Jorel Last place I worked they made more of an effort to make people aware of programs that benefited people making healthy decisions. We don’t do corn syrup either, but my wife and I have always been healthy eaters and underweight.

You are completely correct Bill, its extremely hard to find stuff without corn syrup… its in certain brands of nuts and in nearly all jerky even, things that you would think be free from sugar. Its in everything that is prepackaged and pr…ocessed. I have to even be careful buying meat from WalMart because it often contains a 18-32% solution that will contain sweeteners like corn syrup. I eat meat from my local butcher, as well as fresh fruit and veggies. That is all that i consume anymore and I feel awesome.

Julie Ann and over 90% of corn is GMO so the jeopardy is compounded…exponentially

Julie Ann ?”Put another way, obesity-related costs are a self-imposed tax upon the American people that is equal to the gross domestic product of Sweden.” BRILLIANT. so glad i saw this post :-)

Jason Honestly I’m surprised Brazil isn’t higher on the list. I went to a Brazilian cafe last year, which we now call “The Temple of Meat,” and figured it had to be Americanized. I later asked a Brazilian friend of mine about it and she remarked, “no, that’s pretty much exactly how we eat in Brazil.” And she’s FAR from overweight. Must be good genes.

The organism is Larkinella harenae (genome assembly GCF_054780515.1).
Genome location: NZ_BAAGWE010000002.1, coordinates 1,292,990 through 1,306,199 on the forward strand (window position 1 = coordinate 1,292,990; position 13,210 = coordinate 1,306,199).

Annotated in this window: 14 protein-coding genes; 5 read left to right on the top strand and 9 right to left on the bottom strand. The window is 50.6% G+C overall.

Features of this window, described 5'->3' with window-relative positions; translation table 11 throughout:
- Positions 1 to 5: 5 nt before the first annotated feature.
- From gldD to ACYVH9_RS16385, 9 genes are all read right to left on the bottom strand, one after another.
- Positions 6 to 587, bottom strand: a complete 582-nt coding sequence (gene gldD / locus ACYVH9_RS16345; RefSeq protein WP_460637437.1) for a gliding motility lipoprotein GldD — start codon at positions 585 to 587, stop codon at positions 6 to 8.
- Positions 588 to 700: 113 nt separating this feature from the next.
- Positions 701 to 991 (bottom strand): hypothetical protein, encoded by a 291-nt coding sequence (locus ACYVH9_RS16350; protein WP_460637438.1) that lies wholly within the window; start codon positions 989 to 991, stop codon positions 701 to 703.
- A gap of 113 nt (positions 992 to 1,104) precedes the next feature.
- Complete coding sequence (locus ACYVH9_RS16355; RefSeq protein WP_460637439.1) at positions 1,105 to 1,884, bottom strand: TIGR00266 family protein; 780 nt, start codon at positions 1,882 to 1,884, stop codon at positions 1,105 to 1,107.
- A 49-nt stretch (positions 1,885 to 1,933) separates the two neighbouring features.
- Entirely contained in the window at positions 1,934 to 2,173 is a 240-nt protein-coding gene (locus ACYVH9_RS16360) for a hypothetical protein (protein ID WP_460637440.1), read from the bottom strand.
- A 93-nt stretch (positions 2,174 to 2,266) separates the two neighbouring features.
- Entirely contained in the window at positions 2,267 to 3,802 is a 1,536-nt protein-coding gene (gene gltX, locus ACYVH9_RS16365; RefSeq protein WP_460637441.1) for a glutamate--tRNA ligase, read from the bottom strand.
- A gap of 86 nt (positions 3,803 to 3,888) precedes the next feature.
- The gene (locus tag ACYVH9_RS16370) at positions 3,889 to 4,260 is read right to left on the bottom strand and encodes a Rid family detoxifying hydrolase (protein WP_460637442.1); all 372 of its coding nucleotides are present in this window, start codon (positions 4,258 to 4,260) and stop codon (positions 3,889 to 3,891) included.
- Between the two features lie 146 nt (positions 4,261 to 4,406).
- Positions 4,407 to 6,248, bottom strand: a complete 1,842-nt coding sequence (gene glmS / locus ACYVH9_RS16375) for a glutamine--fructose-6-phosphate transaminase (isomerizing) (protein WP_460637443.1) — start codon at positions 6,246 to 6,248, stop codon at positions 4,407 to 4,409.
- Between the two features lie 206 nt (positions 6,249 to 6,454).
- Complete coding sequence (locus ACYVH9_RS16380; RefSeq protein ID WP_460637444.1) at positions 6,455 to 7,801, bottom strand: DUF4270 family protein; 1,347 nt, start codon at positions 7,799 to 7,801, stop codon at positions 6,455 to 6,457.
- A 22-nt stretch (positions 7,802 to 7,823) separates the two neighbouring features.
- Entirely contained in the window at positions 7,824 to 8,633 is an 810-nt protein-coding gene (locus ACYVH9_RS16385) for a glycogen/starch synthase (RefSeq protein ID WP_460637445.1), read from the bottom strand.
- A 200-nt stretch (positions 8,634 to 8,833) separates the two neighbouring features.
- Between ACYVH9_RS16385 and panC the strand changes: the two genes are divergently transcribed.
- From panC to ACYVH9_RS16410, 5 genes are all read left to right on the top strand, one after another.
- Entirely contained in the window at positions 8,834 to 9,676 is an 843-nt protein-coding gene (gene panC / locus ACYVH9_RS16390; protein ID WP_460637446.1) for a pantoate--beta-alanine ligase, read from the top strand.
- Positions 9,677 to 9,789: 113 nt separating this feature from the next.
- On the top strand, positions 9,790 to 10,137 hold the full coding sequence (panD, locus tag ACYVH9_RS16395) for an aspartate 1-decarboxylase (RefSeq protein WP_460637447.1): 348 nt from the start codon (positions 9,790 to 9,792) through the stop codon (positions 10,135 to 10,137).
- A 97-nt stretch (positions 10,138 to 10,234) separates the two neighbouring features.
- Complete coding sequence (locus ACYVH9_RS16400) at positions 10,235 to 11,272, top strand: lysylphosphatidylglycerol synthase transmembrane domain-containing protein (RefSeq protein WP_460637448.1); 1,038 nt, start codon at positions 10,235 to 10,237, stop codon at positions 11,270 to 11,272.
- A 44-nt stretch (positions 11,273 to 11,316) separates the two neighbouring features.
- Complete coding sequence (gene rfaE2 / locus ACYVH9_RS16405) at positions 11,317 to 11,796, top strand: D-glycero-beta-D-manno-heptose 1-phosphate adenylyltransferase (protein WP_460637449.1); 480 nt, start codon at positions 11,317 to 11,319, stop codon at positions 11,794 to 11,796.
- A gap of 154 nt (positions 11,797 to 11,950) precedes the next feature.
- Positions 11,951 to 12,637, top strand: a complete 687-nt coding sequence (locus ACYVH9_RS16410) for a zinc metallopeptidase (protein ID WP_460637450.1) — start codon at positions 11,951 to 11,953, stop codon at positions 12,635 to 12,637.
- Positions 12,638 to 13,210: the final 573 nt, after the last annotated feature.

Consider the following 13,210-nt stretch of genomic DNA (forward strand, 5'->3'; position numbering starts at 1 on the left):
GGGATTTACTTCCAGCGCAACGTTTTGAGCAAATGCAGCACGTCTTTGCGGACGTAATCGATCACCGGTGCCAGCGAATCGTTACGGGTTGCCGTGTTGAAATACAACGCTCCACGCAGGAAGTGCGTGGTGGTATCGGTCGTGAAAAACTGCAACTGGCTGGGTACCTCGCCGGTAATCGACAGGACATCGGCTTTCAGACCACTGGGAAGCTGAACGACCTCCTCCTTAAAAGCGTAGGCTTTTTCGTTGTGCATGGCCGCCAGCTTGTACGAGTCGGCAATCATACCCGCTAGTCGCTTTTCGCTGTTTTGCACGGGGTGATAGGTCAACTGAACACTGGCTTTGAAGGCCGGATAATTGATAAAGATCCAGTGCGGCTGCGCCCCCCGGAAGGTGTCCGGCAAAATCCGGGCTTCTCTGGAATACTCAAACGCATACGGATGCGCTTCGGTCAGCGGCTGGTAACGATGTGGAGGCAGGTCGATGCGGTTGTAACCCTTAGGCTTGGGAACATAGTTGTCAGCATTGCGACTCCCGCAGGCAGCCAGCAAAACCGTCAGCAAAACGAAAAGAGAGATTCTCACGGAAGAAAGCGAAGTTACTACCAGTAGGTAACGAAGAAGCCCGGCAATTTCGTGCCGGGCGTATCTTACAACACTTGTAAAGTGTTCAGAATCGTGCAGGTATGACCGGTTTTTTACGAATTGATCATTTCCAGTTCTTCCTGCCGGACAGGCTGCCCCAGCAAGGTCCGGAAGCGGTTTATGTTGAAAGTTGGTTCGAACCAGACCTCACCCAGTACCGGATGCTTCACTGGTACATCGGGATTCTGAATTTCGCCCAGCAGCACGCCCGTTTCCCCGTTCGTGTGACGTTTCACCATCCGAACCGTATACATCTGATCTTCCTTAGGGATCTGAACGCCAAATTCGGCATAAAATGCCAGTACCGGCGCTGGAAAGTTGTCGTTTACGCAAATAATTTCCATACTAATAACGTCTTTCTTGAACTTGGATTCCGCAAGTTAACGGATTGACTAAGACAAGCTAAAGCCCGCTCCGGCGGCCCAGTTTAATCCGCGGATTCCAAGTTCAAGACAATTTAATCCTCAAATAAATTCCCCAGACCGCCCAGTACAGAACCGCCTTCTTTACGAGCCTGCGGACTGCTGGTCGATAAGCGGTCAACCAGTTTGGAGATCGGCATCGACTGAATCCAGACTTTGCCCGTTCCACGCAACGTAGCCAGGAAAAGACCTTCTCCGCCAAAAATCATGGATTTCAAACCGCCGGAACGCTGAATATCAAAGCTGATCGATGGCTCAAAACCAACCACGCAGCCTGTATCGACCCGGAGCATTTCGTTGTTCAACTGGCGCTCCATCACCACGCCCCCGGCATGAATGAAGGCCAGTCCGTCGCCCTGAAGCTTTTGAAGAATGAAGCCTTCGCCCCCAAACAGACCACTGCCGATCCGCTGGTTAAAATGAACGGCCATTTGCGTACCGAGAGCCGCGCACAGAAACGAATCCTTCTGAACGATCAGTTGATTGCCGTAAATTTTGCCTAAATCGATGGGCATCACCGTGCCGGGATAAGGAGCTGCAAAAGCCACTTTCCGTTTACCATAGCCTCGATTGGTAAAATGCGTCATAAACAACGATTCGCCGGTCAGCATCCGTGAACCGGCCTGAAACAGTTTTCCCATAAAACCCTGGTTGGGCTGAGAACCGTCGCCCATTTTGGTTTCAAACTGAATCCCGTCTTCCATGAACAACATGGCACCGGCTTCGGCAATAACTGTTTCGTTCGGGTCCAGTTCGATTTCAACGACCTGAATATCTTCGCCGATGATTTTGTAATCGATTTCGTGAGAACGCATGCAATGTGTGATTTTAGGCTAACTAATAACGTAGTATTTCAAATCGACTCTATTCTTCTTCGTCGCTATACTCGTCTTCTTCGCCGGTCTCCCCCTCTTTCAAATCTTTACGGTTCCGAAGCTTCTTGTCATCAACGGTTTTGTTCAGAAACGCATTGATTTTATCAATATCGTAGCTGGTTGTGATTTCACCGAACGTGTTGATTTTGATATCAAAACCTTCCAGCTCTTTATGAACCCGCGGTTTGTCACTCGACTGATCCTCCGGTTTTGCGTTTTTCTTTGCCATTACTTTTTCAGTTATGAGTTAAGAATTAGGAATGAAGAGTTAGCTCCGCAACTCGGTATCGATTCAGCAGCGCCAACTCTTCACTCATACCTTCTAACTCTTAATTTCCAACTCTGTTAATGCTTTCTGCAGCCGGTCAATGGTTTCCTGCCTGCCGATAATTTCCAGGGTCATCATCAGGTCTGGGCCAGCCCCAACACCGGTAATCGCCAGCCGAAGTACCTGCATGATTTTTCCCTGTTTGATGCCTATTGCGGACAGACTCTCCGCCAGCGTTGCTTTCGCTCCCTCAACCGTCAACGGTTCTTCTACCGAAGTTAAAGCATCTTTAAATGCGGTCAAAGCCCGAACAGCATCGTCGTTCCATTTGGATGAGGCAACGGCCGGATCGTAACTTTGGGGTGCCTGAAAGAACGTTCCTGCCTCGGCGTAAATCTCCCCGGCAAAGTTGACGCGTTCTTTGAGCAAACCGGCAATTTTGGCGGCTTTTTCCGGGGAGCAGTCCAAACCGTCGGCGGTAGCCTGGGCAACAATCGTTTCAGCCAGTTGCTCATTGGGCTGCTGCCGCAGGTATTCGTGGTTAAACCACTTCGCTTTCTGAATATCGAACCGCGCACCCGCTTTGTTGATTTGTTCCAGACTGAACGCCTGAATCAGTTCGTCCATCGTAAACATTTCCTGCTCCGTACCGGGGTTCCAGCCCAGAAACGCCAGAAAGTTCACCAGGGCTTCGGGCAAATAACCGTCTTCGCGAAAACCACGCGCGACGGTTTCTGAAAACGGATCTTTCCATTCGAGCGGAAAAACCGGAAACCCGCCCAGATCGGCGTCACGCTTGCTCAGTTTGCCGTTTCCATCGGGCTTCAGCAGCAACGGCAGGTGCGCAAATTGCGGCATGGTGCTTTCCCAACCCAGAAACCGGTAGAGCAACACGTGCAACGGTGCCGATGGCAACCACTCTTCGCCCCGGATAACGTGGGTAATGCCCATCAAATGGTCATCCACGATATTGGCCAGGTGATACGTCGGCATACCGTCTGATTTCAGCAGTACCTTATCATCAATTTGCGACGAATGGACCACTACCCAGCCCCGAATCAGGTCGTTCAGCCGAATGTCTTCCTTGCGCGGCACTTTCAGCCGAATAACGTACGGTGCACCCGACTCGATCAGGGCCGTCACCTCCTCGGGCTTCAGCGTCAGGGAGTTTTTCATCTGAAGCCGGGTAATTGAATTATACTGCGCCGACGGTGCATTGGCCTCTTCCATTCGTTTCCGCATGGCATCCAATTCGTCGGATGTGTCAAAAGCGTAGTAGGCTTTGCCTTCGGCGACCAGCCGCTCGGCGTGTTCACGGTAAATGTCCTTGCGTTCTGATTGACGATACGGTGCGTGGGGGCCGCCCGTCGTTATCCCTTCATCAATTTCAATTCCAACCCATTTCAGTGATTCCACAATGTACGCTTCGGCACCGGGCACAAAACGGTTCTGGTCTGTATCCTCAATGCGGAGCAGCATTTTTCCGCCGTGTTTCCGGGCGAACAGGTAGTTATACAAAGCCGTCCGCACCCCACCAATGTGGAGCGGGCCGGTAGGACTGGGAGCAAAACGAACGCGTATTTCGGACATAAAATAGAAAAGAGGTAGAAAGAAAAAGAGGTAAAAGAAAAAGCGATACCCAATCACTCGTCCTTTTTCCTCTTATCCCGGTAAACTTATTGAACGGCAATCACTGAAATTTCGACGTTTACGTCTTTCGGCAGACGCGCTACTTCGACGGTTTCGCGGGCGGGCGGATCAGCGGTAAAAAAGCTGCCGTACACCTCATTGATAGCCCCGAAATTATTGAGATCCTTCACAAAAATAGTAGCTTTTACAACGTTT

Ryan My guess would be that the meat they are eating in Brazil isnt dosed up with hormones & antibiotics the way our meat is… The right meat isn’t nearly as unhealthy as people thing…

Bill Coffin Brazil’s got its own obesity problem.

Bill Coffin And…

Jason Ok. That’s more along the lines of what I’d expect. I was just surprised not to see them in the top tier with the others you listed.

Bill Coffin For as corpulent as Brazil’s getting it’s still noticeably lower than the U.S. and it can’t hold a candle to the fattest Gulf States. The obesity rate for women in Bahrain is something like 50%. OBESITY. I guess they like big butts and they cannot lie.

Laura It’s simply a matter of eating too much: too much high fructose corn syrup (especially when added to packaged and processed food unbeknownst to its consumers) , too much sugar, too much fat, but really, just too much food, most of it devoid… of real nutritional content. Throw in a disturbingly sedentary society and, presto, there’s your overweight health crisis.

The thing is, though, I have yet to read any study that convinces me that high fructose corn syrup (not that I want to drink down a gallon of the stuff) is any more evil than the artificial sweeteners that seem to largely escape general public scrutiny. In fact, I am skeptical of its specific effect on our health, beyond the insidious way its been tucked into processed foods. If avoiding it makes people avoid processed foods and eat more whole foods, then that will impact health for the better. But I see the corporate trend to switch HF corn syrup with plain old white sugar just as likely to lead down the path of obesity as any plan before.

Kristina It’s all about the corn subsidies. Get rid of subsidies and corn syrup will go away and people will use real sugar again.

Shannon sigh….HFCS and Sucrose have almost the same Glucose/Fructose profile- meaning the body would metabolize them in the same way. The only difference is the corn subsidy makes HFCS cheaper enabling people to eat more…its sad that the mere mention of HFCS distracts from the main point – that insurance should promote a healthy lifestyle through anti-obesity incentives. It doesn’t matter if people are downing bottles of corn syrup or scrapple the point is people eat too damn much.